7. Supportive Presence:

While encouraging independence is essential, let your child know that your support remains unwavering. Be a source of encouragement, a listening ear, and a shoulder to lean on. Attend important milestones like college visits or orientation together to show your commitment.

What the Professionals Say

This is especially true when they make mistakes. Perhaps they miss an application deadline for admission or for a scholarship, or perhaps they submit an essay full of spelling mistakes and grammatical errors. While it is certainly okay to point out the problem, QUICKLY shift to offering support and options for getting back on track. For example, if they miss an application for admission deadline, encourage them to think of a solution, but if they are overwhelmed, step in and ask ASK them what they think about contacting the dean’s office to ask for an extension.

You can also remind them that they can go to a local community college (which is cheaper) and knock out some core classes. They’ll just need to get a certain GPA, and then transfer into their preferred college or university. The lesson is that there are always options. Remember, watch for that Green Light, Yellow Light, Red Light concept. . . if they seem receptive (Green Light), then keep chatting with them. But as they move to Yellow and certainly Red, back off and give them space to consider their options.

8. Trust Their College Choices:

Ultimately, trust your child’s decisions regarding college selection. Remember that their journey may take unexpected turns, and that’s okay. Trust in their ability to navigate these twists and turns and to find their unique path.

What the Professionals Say

Some parents dream of their children attending the same university that they attended. While this is a wonderful treat when your son or daughter picks this path, it is important that you not pressure them about it. Even joking too much about it can feel like pressure. Of course, talking with them about how great the University of Texas at Austin is (Hook ’em Horns!!), be sure that you let them know there are plenty of amazing options out there for them to explore and that you are proud no matter what they decide.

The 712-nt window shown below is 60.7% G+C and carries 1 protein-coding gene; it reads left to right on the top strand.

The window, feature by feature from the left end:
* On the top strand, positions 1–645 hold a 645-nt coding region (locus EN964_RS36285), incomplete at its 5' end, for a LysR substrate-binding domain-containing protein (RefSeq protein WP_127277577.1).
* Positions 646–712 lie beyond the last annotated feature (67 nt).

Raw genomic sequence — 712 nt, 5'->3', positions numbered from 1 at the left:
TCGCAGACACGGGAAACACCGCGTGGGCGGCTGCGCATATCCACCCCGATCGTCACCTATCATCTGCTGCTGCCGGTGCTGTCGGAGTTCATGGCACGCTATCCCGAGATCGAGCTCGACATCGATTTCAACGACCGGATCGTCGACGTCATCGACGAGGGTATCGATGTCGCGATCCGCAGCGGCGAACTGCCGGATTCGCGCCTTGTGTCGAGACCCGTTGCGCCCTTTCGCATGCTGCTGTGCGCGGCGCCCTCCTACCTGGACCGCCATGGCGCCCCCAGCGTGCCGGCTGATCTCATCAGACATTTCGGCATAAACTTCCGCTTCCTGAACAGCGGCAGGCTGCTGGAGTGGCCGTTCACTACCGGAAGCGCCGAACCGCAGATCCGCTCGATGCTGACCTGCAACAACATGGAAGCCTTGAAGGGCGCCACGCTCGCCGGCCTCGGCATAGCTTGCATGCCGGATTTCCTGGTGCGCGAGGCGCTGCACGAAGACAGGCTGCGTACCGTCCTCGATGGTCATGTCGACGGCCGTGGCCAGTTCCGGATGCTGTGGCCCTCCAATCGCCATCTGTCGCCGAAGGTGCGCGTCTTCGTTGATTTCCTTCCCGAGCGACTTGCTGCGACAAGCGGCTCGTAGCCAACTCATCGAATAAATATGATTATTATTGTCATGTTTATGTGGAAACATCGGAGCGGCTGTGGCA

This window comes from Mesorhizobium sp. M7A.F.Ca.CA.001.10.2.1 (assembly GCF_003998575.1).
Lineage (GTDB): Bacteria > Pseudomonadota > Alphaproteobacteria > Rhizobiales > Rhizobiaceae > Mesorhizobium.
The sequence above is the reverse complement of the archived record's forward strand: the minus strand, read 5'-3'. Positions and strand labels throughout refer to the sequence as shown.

Preparing your graduating senior for college is a journey of growth for both parent and child. It’s about finding the delicate balance between providing guidance and fostering independence. By nurturing self-discovery, maintaining open communication, and offering unwavering support, you empower your child to embark on this exciting adventure with confidence and resilience. Together, you’ll navigate this transition, ensuring that your child’s college experience is filled with opportunities for growth, learning, and personal development.

A Final Note from Jonathan F. Anderson, LPC-s

Not all students need to attend college

Please remember that not all people need to attend college. Increasingly, we are realizing that people can get on-the-job training and have very successful lives that are no less lucrative than college-educated people. Some young adults need to work for a couple of years before attending college, others have different ideas that involve becoming an apprentice or starting their own business. Be sure to allow your kids to talk through these ideas. It is better that they talk with you about this than somebody who you don’t know what they are going to say.

When college grades suffer

Many parents dread what to do when their kids struggle in college. Be supportive! Offer to help them get tutoring to get caught up. Let them come home over the weekend to clear their minds. But if the struggles continue and you see that it is a result of them not being responsible (partying too much, not studying, not turning in work, etc.) then your options change. If you are paying for their college, one option is the require them to get student loans in their name for their education. Then you can reimburse them based on performance. For example, you can pay a percentage of their semester’s expenses based on GPA:

  • 4.0 = You pay 100% of tuition, books, room, and food expenses.
  • 3.0 = You pay 80%
  • 2.0 = You pay 50%
  • Anything under a 2.0 they pay their entire bill

Their loans will not come due as long as they continue with full-time classes (there are exceptions for this, just check with lenders). When they have this “in-school deferment” they are not accruing interest.

You may be asking, what if they get 3 A’s and an F. Technically this would be around a 3.0 GPA. I tend to suggest that you include a provision that no failing grades will be reimbursed at the above rates. Naturally, for the first F, you can offer a freebie as they will have to take the class again anyway. Another way to deal with this is to offer reimbursement per class (in other words, you pay a percent of their fees for each class); this is a little more work but does have the advantage of treating each class as its own benchmark.


Learn more about how we can help you find balance in your family life.

Jonathan F. Anderson, LPC-s has worked in the helping profession since he started college in 1990. After completing his Bachelor’s degree at the University of Texas, Austin in 1994, he attended the highly-regarded University of Minnesota to earn his Master’s degree in 1997. He is a Licensed Professional Counselor and is recognized as a Board Approved Supervisor by the State of Texas Board of Examiners of Professional Counselors. Jonathan has completed Level 2 of the Gottman Method of Couples Counseling, and in 1998 received training from the International Critical Incident Stress Foundation in Advanced Critical Incident Stress Management & Debriefing. To learn more about Jonathan’s practice, click here: Jonathan F. Anderson, LPC-s.